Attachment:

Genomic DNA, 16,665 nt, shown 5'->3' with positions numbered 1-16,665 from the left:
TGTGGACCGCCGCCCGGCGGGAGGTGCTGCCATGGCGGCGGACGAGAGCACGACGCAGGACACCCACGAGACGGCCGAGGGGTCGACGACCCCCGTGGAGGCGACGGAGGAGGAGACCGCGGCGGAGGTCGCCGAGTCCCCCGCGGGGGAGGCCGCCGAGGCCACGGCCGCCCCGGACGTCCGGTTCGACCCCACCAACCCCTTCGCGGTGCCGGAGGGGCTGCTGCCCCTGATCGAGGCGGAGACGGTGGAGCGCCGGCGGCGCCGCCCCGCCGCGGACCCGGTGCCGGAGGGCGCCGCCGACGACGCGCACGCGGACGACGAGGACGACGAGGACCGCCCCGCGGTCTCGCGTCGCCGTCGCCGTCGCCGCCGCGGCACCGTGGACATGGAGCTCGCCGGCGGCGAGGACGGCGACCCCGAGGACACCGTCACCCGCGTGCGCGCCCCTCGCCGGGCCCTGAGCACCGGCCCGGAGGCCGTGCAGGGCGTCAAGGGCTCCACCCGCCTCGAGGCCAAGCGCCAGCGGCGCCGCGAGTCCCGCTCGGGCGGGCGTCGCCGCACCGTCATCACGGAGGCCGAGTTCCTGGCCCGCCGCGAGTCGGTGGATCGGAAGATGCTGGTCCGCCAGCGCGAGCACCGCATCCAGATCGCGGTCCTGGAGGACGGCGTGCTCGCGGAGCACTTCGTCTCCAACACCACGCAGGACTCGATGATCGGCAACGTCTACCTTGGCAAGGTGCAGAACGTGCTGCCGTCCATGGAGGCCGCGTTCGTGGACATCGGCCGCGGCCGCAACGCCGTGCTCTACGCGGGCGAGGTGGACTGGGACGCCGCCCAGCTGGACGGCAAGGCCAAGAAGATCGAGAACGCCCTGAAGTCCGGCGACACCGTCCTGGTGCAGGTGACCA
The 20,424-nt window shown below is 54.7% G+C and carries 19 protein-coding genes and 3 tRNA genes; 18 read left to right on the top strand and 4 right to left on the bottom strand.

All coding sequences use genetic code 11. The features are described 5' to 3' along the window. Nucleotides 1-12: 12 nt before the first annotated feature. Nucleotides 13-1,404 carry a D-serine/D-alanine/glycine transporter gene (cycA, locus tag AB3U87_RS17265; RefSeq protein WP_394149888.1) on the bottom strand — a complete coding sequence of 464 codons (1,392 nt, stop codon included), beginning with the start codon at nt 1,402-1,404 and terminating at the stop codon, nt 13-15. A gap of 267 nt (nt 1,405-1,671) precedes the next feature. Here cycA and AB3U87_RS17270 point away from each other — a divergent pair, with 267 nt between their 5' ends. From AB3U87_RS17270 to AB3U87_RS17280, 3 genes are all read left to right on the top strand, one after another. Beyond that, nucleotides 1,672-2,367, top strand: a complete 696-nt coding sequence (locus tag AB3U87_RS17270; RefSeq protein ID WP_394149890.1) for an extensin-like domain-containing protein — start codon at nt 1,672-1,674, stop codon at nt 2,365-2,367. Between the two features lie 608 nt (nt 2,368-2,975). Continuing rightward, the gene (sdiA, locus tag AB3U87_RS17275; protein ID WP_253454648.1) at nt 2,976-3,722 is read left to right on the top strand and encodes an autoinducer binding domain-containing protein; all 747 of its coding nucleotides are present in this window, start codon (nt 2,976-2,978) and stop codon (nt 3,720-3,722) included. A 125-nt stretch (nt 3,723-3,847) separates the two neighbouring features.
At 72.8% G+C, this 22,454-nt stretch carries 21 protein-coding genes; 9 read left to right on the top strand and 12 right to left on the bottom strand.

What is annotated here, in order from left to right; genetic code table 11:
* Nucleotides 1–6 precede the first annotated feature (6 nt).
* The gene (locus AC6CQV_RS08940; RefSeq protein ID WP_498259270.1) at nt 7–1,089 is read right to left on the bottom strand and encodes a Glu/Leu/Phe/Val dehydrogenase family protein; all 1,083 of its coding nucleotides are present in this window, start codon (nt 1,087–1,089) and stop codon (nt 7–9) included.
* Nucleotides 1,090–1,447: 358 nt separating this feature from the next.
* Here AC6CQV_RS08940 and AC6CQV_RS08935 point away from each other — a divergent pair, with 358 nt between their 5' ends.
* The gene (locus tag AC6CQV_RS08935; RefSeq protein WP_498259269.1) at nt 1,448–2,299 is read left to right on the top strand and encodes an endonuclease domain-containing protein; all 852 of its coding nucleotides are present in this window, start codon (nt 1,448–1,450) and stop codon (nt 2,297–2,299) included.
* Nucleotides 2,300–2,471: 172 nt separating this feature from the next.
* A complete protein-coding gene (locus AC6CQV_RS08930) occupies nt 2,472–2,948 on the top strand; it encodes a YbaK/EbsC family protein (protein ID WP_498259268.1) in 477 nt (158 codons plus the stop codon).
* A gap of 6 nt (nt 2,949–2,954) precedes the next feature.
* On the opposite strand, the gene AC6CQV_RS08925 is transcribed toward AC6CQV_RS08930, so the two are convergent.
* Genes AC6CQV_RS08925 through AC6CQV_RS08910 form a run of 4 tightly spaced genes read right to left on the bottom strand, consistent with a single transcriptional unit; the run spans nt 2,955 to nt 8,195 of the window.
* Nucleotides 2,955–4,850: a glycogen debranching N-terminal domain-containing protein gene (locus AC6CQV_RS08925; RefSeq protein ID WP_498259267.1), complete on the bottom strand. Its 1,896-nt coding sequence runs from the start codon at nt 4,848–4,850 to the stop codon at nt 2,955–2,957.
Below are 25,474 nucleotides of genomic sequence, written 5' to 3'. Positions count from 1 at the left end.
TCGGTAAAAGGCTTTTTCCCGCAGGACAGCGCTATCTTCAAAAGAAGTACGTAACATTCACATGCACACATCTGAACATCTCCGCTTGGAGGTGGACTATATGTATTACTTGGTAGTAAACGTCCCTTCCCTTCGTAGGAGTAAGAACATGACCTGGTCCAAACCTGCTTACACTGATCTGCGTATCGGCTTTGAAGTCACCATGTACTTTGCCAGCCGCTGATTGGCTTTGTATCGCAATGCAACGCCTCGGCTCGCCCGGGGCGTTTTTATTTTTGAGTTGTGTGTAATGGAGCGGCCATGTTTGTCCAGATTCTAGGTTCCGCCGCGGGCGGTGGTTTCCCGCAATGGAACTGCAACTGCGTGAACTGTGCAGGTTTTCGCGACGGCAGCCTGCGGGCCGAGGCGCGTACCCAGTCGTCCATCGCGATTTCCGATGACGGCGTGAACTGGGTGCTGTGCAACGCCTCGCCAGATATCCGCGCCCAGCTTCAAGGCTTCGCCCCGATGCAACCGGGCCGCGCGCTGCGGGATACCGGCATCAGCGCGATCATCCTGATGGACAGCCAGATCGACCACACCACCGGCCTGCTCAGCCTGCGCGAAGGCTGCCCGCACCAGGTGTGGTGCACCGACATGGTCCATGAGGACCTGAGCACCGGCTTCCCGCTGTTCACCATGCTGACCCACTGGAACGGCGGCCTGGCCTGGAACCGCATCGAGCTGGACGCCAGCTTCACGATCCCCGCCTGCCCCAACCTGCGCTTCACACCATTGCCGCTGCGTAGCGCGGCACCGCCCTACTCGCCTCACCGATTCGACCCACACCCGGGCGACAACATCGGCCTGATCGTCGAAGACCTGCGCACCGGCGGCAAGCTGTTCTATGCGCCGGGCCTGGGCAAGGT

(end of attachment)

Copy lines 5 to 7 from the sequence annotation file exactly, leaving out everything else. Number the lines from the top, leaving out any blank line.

At 72.8% G+C, this 22,454-nt stretch carries 21 protein-coding genes; 9 read left to right on the top strand and 12 right to left on the bottom strand.

What is annotated here, in order from left to right; genetic code table 11:
* Nucleotides 1–6 precede the first annotated feature (6 nt).